A Capital Drive

Linda Burton posting from Pierre, South Dakota – Tony handed me three brochures — the Pierre Historic Homes Driving Tour, Pierre Hill Residential Historic District, and Historic Pierre Street. “Now you’re set,” he said. I’d been noticing the shady tree-lined streets in town; you know, those old-fashioned kinds of neighborhoods with sidewalks for leisurely afternoon strolls. Now I wanted to learn a little about the people who settled Pierre, and the houses they built. I knew the town was bustling in the early 1880’s in Dakota Territory days. So, I’d stopped at the Visitor Center for details. I decided to focus on the houses listed on the National Register of Historic Places first. To my surprise, the first house starred was built after WWII! It was squared-off and modern looking, built of shiny panels. Check the brochure: the panels are porcelain enamel and are outside and in; the house was built by Lustron Corporation to help ease the housing shortage after the war; there are still 38 of them in the state. Unusual. Next on the list, a sprawling three-story mansion on Erskine; built in 1885, it has its original parquet floors. Awesome. At South Washington I park the car and get out; it’s picture-taking time.

The gorgeous corner house on the hill was built in 1885, says the brochure; it’s Queen Anne style. A wrap-around porch, an upstairs porch, a turret; it faces west; I’ll bet there is a stunning river view. Coe Crawford lived here until 1896; he served as governor and US Senator. Around on Nicollet a sedate Dutch Colonial faces the capitol; trees frame the view; flowers line the walk; its spacious open porch is supported by four Doric columns resting on stone foundations. Built in 1904, it has been in the same family since 1925. The prairie-style home on North Highland was built in 1913 by the Hopples; he was mayor from 1924-1939 and owned the Pierre Capital Journal. There’s the house on Euclid that took five years to complete; native stone was used and it was cut by workers brought from Germany. A non-starred house catches my eye; pots of red geraniums sit on the ground beside a blue-steel chair, the capitol dome is visible just over the garage. Variety.

I turn into the Pierre Hill Historic District; it was known simply as “the Hill” between 1900 and 1912; it’s still a prestigious address today. It was convenient, close to the federal building, state capitol, and county courthouse; a handy spot for lawyers, judges and government officials to live. It was considered a “family place” – away from saloons and near churches and schools; out of danger of Missouri River flooding that periodically plagued the flats. I park again to walk a bit; two boys on bikes are slowly circling round and talking school; sprinklers rattle gently in the yards. The Queen Anne house on Grand was built in 1892; I’d love to have it for my own; I’d be sitting on that porch right now. Down on Wynoka there is a 1904 Colonial Revival that was first occupied by a Civil War veteran; Colonel Farr, and his wife Dr Mary Farr, one of the first female doctors in Pierre. The neighborhood was platted by the Chicago and North Western Railroad between 1881 and 1883, according to the brochure; homes were built between 1890 and 1947.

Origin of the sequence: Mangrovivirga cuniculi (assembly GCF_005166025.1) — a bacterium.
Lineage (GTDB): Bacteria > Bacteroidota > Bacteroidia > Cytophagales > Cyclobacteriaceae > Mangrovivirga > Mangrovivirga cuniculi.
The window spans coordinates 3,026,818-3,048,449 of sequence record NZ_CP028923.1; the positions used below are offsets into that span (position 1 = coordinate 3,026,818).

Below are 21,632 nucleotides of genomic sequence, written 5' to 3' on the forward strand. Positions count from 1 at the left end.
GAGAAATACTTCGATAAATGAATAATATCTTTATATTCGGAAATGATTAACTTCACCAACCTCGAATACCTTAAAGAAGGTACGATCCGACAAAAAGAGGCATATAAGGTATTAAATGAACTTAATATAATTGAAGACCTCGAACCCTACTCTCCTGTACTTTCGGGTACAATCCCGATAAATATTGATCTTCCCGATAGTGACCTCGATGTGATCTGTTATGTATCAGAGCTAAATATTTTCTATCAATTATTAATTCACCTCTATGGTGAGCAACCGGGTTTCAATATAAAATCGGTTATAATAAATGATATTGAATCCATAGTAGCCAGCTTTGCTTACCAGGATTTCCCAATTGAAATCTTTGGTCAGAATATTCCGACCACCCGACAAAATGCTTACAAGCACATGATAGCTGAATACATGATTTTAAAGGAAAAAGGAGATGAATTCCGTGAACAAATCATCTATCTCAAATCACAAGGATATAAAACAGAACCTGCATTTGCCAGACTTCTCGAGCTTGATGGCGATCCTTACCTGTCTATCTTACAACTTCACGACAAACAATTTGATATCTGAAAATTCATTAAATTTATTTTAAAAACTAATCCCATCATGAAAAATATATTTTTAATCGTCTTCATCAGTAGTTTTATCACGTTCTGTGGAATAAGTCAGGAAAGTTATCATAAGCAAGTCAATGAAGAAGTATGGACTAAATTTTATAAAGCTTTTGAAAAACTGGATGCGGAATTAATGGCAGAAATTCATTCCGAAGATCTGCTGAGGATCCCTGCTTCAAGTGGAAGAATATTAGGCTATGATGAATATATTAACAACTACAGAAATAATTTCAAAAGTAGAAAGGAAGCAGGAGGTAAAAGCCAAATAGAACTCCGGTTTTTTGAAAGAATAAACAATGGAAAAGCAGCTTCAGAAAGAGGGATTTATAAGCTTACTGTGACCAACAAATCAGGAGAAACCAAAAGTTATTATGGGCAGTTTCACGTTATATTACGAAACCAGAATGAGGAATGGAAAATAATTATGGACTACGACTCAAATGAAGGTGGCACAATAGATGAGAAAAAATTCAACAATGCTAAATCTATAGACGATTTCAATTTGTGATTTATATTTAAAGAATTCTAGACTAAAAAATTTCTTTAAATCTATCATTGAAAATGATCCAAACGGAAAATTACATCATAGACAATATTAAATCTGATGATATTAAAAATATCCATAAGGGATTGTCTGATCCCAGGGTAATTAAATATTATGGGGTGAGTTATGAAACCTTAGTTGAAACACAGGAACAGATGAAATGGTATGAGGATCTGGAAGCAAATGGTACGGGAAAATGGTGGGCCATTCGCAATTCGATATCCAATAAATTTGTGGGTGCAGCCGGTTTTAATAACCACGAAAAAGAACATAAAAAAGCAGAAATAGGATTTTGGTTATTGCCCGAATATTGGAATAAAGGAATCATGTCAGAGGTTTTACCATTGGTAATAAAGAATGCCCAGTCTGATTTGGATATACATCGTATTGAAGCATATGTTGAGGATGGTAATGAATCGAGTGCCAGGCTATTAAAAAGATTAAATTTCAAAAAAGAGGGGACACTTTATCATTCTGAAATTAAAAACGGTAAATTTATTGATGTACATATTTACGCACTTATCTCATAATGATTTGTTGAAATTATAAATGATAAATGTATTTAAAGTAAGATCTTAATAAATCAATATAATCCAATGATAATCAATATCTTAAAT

The sun is getting low, I head for the business district. Three large brick buildings – the Hilger, Central, and Karcher Blocks, all built between 1883 and 1884 – made Pierre Street the center of the business community back then. There’s a mall on the outskirts of town, as most cities have today; but the downtown core remains much as it was. I stop for pictures of the Hughes County Courthouse, its stone glowing in the setting sun; across the street is what once was the Grand Opera House. A block away the crowd lines up for ice cream at Zesto’s, The Campaign is playing at The State Theater. Down the hill a bench invites a sit; across the street, a bronze statue watches over everything. Kitties sleep on carpet trees behind the window at PAWS, next to Prairie Pages, LLC, a bookstore that is closed for the day. A giant American flag hangs in front of the log-constructed American Legion building; they have picnic tables riverside. The light changes on Sioux and traffic starts to move; I head back to my room, it’s nearly dark.

It was a nice drive, in a nice capital city.

Pierre City http://ci.pierre.sd.us/

Pierre Chamber and Visitors http://www.pierre.org/

Note: Pierre (PEER) is the second smallest capital city; according to the 2010 US Census 13,646 people live here. The racial makeup of the town is 85% white, 11% Native American, 2% Hispanic, and less than 1% each African-American, Asian and other. The town was founded in 1880 opposite Fort Pierre on the Missouri River. It has been the capital city since statehood in 1889, and is almost center of the state.